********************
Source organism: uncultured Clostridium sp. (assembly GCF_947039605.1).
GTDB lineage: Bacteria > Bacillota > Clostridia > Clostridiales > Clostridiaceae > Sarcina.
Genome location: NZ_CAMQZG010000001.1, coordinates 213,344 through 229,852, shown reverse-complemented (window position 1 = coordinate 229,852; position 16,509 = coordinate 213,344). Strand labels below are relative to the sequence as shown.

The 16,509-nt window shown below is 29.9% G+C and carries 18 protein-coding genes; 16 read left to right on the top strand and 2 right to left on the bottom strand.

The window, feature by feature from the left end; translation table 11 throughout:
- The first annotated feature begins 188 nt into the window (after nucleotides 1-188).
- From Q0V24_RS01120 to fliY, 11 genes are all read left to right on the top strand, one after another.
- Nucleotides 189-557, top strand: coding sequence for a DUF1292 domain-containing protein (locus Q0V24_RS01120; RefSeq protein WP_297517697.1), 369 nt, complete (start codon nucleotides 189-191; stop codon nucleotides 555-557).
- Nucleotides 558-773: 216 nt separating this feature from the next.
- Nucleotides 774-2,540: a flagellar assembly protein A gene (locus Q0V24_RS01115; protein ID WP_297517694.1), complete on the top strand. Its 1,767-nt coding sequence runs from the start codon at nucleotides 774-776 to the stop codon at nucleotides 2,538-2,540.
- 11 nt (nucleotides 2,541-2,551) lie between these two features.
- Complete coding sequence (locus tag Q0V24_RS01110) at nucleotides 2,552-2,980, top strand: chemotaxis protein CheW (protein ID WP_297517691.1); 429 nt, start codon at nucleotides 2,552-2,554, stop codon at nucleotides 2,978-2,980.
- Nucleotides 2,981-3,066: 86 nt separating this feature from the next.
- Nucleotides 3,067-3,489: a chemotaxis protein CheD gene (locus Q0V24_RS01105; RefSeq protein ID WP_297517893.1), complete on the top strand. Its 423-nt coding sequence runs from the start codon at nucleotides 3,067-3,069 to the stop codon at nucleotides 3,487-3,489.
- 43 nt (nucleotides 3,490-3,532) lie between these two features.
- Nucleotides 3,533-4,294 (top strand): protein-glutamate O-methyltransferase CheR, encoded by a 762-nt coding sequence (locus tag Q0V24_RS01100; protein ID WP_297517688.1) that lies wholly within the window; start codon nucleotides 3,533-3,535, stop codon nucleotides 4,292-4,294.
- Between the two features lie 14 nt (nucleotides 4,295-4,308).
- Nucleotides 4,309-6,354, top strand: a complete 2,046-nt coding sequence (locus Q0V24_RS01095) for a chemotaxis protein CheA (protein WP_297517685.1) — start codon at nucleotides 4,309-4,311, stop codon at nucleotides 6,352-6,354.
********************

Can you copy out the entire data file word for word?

Source organism: uncultured Clostridium sp. (assembly GCF_947039605.1).
GTDB lineage: Bacteria > Bacillota > Clostridia > Clostridiales > Clostridiaceae > Sarcina.
Genome location: NZ_CAMQZG010000001.1, coordinates 213,344 through 229,852, shown reverse-complemented (window position 1 = coordinate 229,852; position 16,509 = coordinate 213,344). Strand labels below are relative to the sequence as shown.

The 16,509-nt window shown below is 29.9% G+C and carries 18 protein-coding genes; 16 read left to right on the top strand and 2 right to left on the bottom strand.

The window, feature by feature from the left end; translation table 11 throughout:
- The first annotated feature begins 188 nt into the window (after nucleotides 1-188).
- From Q0V24_RS01120 to fliY, 11 genes are all read left to right on the top strand, one after another.
- Nucleotides 189-557, top strand: coding sequence for a DUF1292 domain-containing protein (locus Q0V24_RS01120; RefSeq protein WP_297517697.1), 369 nt, complete (start codon nucleotides 189-191; stop codon nucleotides 555-557).
- Nucleotides 558-773: 216 nt separating this feature from the next.
- Nucleotides 774-2,540: a flagellar assembly protein A gene (locus Q0V24_RS01115; protein ID WP_297517694.1), complete on the top strand. Its 1,767-nt coding sequence runs from the start codon at nucleotides 774-776 to the stop codon at nucleotides 2,538-2,540.
- 11 nt (nucleotides 2,541-2,551) lie between these two features.
- Complete coding sequence (locus tag Q0V24_RS01110) at nucleotides 2,552-2,980, top strand: chemotaxis protein CheW (protein ID WP_297517691.1); 429 nt, start codon at nucleotides 2,552-2,554, stop codon at nucleotides 2,978-2,980.
- Nucleotides 2,981-3,066: 86 nt separating this feature from the next.
- Nucleotides 3,067-3,489: a chemotaxis protein CheD gene (locus Q0V24_RS01105; RefSeq protein ID WP_297517893.1), complete on the top strand. Its 423-nt coding sequence runs from the start codon at nucleotides 3,067-3,069 to the stop codon at nucleotides 3,487-3,489.
- 43 nt (nucleotides 3,490-3,532) lie between these two features.
- Nucleotides 3,533-4,294 (top strand): protein-glutamate O-methyltransferase CheR, encoded by a 762-nt coding sequence (locus tag Q0V24_RS01100; protein ID WP_297517688.1) that lies wholly within the window; start codon nucleotides 3,533-3,535, stop codon nucleotides 4,292-4,294.
- Between the two features lie 14 nt (nucleotides 4,295-4,308).
- Nucleotides 4,309-6,354, top strand: a complete 2,046-nt coding sequence (locus Q0V24_RS01095) for a chemotaxis protein CheA (protein WP_297517685.1) — start codon at nucleotides 4,309-4,311, stop codon at nucleotides 6,352-6,354.